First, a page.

I’m always looking for ways to get creative in the garden. Yesterday, we dug up the center island on our street – kids with shovels, me with shovels of compost (created naturally from the fallen leaves of the various bushes and shrubs in our front yard) and seeds everywhere – it was a sight to behold. Especially since the area looked like a mole’s dream or a mammoth’s worst nightmare.
The children enjoyed digging up the very sandy and firmly packed soil from years of snow and sand being packed on it. Once the soil was a bit looser, it was time to add some much needed compost.
Here is the finished product for now. We planted some primroses as well as sunflower, lupin, nasturtium and hollyhock seeds. As always, the rain began to fall at just the right time. The plan is to add a watering station for bees in the next phase of development.
Once the weather gets a bit warmer, my plan is to start growing culinary and medicinal herbs for the neighbourhood to share. How nice would it be to run out of the house, snip a few stems of fresh oregano or thyme for soup?
All photographs by Jane Grueber Copyright 2016 & 2017
Please see my Photo Gallery here.
All photographs by Jane Grueber Copyright 2017
Here we go. Finally the time has come to get our food garden plans underway on Vancouver Island, British Columbia, Canada. It is so wonderful to see people sharing their joy of growing food on social media. Their joy and enthusiasm are highly contagious and fill me with inspiration for 2017. I am inspired by the principles of Permaculture (being fully aware that it is so much more than ‘gardening’) and appreciate Geoff Lawton’s inclusive invitation to his Permaculture Circle to those who are just starting out or perma-curious as well as those for whom it’s old hat.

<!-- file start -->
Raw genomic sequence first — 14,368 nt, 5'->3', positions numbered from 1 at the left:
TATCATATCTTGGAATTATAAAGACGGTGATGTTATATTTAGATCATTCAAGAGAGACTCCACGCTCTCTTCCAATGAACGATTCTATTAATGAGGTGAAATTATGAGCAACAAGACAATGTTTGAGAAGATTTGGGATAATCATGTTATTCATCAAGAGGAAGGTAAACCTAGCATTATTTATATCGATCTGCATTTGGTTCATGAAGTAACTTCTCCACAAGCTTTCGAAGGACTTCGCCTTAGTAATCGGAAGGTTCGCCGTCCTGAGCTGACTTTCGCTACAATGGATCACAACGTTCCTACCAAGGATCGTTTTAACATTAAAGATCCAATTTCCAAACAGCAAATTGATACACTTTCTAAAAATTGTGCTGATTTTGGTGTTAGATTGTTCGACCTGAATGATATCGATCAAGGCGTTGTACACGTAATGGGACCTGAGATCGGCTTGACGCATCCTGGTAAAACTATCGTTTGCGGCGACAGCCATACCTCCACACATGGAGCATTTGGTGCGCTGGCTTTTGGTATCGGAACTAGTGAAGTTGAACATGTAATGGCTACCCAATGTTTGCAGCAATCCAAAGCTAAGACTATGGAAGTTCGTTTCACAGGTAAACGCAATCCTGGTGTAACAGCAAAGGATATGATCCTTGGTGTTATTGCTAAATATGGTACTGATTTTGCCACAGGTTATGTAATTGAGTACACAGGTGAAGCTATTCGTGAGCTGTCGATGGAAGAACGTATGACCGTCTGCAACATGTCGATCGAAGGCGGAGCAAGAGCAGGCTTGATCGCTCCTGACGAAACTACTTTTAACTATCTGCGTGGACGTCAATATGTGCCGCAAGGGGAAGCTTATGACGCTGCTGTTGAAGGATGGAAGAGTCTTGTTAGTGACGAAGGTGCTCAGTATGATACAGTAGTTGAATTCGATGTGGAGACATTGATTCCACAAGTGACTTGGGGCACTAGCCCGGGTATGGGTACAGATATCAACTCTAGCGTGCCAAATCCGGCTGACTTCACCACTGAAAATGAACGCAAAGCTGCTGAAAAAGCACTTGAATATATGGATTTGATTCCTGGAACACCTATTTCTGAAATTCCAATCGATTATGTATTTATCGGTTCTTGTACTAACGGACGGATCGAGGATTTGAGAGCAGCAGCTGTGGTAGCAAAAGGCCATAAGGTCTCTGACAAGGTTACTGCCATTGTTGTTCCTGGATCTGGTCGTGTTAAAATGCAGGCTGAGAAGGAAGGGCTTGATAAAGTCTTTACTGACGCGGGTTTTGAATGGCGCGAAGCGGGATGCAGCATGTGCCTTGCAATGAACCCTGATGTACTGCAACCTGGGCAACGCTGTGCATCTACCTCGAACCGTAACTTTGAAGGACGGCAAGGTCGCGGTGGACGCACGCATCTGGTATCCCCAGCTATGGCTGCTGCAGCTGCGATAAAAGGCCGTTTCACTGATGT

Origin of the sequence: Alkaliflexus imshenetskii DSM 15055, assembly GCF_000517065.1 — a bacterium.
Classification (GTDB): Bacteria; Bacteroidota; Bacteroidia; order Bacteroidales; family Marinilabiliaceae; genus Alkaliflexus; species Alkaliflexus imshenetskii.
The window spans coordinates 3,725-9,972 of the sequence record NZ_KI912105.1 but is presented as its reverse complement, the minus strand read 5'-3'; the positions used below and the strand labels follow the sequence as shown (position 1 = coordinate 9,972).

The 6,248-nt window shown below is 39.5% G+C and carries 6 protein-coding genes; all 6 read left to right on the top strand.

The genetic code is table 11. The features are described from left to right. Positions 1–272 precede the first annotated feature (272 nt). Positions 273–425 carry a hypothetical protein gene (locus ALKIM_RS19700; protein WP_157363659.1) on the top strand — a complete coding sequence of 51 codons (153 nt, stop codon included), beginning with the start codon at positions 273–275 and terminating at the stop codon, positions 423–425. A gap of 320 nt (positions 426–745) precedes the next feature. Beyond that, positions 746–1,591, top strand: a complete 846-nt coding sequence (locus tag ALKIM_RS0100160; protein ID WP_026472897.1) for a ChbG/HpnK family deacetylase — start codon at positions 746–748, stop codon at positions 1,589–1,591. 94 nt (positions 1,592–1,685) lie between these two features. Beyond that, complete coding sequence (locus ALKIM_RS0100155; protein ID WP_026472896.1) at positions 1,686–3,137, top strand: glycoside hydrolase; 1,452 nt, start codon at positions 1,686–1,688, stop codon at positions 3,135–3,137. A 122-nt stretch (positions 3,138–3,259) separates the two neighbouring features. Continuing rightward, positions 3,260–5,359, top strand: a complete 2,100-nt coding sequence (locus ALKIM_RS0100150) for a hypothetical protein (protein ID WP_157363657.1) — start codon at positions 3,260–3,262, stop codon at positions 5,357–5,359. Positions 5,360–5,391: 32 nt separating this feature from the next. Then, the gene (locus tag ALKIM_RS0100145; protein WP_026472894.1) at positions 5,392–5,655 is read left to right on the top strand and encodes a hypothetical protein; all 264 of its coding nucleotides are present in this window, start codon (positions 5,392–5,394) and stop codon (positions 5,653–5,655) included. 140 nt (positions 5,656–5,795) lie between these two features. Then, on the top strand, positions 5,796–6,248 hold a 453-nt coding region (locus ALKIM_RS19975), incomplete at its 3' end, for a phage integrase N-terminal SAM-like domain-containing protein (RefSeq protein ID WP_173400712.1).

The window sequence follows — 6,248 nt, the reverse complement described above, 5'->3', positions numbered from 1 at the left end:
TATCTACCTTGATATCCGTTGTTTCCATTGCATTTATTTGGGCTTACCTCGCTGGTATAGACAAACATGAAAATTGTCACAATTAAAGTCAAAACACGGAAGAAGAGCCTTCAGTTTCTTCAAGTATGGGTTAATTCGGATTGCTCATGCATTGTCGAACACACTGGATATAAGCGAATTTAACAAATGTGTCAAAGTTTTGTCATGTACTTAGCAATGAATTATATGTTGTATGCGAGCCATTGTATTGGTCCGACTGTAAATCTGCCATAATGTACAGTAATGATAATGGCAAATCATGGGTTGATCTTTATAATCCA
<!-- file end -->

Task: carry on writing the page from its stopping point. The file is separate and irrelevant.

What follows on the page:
Last year, we started growing our own food in our back and side yard for fun. It was a way to show our three kids where food comes from and how to grow it. After seeing and tasting the results of what benign neglect in a garden can produce, I was eager to grow more of our own. Our front lawn has a usable area of about 360 square feet (9 feet by 40 feet). We have planted fruit shrubs among the existing decorative bushes and trees and it is now time to turn the grass into a vegetable garden.
Read more about our Front Yard Urban Garden Project here.
This year, we have decided to conduct an experiment in our very sunny front yard which has thus far been a haven for weeds, dandelions and moss. The plan is to set up garden beds using compost, yard ‘waste’ and mulch to grow vegetables, herbs and companion plants in semi-accordance with Permaculture principles that I have managed to glean from various sources.
On a side note, our fenced backyard is well on its way to becoming a self-sustaining fruit forest (tall native fruit trees, native fruit shrubs underneath, perennial herbs and flowers, etc.) where the deer and bears can’t get at them while still affording some room for three young kids to roam.
Read more about inspiring examples of Urban Agriculture here.
At the end of this experiment, I want to be able to answer the following questions:
Read more about Creating Food Security in your small circle here.